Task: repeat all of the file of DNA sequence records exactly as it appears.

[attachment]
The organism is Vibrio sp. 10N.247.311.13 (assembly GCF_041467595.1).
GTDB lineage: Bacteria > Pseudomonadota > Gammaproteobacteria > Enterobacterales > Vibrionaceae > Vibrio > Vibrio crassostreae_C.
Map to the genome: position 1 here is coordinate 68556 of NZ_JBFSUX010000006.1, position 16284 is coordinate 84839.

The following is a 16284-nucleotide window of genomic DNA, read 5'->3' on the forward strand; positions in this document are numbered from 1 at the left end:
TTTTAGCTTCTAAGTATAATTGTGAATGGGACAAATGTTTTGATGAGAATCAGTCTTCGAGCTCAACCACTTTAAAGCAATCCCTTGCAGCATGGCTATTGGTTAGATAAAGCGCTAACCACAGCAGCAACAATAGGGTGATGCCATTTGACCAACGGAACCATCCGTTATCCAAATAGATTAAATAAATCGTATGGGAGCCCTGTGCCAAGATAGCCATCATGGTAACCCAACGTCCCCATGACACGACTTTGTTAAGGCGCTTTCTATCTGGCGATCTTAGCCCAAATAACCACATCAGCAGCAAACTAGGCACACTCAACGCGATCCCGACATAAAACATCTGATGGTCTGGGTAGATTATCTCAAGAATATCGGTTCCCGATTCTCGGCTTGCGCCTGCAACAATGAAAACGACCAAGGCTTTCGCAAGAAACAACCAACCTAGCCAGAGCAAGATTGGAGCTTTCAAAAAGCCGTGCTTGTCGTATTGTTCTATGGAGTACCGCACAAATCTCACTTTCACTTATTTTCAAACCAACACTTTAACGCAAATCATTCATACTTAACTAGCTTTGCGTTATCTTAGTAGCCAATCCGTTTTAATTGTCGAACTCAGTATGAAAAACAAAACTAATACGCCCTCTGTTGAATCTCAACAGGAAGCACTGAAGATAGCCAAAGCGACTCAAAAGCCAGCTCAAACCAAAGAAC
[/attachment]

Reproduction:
The organism is Vibrio sp. 10N.247.311.13 (assembly GCF_041467595.1).
GTDB lineage: Bacteria > Pseudomonadota > Gammaproteobacteria > Enterobacterales > Vibrionaceae > Vibrio > Vibrio crassostreae_C.
Map to the genome: position 1 here is coordinate 68556 of NZ_JBFSUX010000006.1, position 16284 is coordinate 84839.

The following is a 16284-nucleotide window of genomic DNA, read 5'->3' on the forward strand; positions in this document are numbered from 1 at the left end:
TTTTAGCTTCTAAGTATAATTGTGAATGGGACAAATGTTTTGATGAGAATCAGTCTTCGAGCTCAACCACTTTAAAGCAATCCCTTGCAGCATGGCTATTGGTTAGATAAAGCGCTAACCACAGCAGCAACAATAGGGTGATGCCATTTGACCAACGGAACCATCCGTTATCCAAATAGATTAAATAAATCGTATGGGAGCCCTGTGCCAAGATAGCCATCATGGTAACCCAACGTCCCCATGACACGACTTTGTTAAGGCGCTTTCTATCTGGCGATCTTAGCCCAAATAACCACATCAGCAGCAAACTAGGCACACTCAACGCGATCCCGACATAAAACATCTGATGGTCTGGGTAGATTATCTCAAGAATATCGGTTCCCGATTCTCGGCTTGCGCCTGCAACAATGAAAACGACCAAGGCTTTCGCAAGAAACAACCAACCTAGCCAGAGCAAGATTGGAGCTTTCAAAAAGCCGTGCTTGTCGTATTGTTCTATGGAGTACCGCACAAATCTCACTTTCACTTATTTTCAAACCAACACTTTAACGCAAATCATTCATACTTAACTAGCTTTGCGTTATCTTAGTAGCCAATCCGTTTTAATTGTCGAACTCAGTATGAAAAACAAAACTAATACGCCCTCTGTTGAATCTCAACAGGAAGCACTGAAGATAGCCAAAGCGACTCAAAAGCCAGCTCAAACCAAAGAAC